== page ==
According to Dn. John Chryssavgis, confession can be looked at as a forward movement ‘into’ life. It is not an invitation to hopeless guilt - but to freedom and responsibility. The purpose is not that we be ashamed or demoralized but it is rather to point us towards life; a life characterized by honesty, integrity and personal accountability to God, to all others, and to oneself.
“To repent is to awaken from the sleep of ignorance, to rediscover our soul, to gain the meaning and purpose of our lives by responding to the incomparable love of the One who is ‘not’ of this world, the One who ‘demonstrates’ His own love toward us. The focal point should not be our imperfection but the perfect love of Jesus, who is good and loves humankind”.
We should not conceal or hold private, our pain, our problems, our passions. ‘If’ we listen to them and respond to them with boldness and with the Grace of God they may show us how to love and be closer to God, others and our self!
Deacon John speaks about the power in being able to confess our peculiarity, our brokenness to someone who does not shame us, who will stand as a representative and as a witness before God, then our healing can begin.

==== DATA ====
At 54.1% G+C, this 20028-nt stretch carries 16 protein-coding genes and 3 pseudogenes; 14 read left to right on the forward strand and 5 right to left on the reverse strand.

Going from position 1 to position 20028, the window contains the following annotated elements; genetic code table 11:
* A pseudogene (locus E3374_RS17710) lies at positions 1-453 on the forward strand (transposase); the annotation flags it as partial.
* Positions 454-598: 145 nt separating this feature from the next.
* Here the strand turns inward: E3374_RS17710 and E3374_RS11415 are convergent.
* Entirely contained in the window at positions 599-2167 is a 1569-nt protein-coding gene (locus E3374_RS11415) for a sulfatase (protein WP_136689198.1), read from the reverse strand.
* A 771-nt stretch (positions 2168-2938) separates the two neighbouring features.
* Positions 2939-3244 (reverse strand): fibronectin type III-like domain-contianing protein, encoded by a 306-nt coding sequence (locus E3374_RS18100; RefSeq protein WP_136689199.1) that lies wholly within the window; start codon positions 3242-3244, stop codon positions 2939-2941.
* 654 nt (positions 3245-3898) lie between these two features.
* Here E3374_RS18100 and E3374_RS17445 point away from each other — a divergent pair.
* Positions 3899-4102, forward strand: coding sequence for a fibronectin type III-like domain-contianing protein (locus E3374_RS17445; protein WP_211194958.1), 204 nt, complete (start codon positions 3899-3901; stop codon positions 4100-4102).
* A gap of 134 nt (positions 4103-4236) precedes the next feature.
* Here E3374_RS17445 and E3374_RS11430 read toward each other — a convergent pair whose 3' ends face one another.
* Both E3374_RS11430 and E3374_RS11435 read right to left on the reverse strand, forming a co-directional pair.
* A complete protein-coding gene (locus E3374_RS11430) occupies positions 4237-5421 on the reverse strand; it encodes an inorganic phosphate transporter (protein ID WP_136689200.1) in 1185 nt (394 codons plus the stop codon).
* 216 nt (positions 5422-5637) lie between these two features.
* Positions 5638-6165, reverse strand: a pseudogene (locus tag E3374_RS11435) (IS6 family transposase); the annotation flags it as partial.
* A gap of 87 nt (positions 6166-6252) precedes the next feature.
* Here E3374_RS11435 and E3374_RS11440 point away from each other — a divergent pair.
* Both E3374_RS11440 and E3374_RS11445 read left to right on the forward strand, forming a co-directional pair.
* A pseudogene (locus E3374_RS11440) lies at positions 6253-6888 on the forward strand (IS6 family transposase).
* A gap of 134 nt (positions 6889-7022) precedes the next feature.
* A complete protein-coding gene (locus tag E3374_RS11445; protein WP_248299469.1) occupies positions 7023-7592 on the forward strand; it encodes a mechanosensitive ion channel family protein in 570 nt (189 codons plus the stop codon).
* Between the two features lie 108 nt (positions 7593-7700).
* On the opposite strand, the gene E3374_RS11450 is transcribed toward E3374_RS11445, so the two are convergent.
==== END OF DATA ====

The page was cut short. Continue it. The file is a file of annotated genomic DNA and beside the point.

“When we are able to take off our mask, and together with at least one person look clearly at our vulnerability without judgement and full loving acceptance for who we are, then our recovery and restoration has begun.”
This is not easy, self awareness can be troublesome but nevertheless ‘necessary’ for us to have new life. Socrates said, “the unexamined life is a life not worth living”. There is something healing and life-giving in the simple act of examining and verbally sharing one’s private burden with one’s spiritual father.
It is important to be brutally honest with ourselves before our spiritual father. “We ought to be wary of any dishonest ‘niceness’ in our relationships, in our marriage, and in our churches, which undermines the process of consultation and the sense of community”.
Having said all this I know it is most difficult to confess our sins and it is never easy admitting doing something that we regret and are ashamed of, an act we’ve kept secret or denied, or blamed someone else for. There are many times we argued to ourself that it wasn’t really ‘that’ bad as others might think. So we bury these sins, these feelings, these secrets deep inside only to have them surface at the most inopportune times of our life.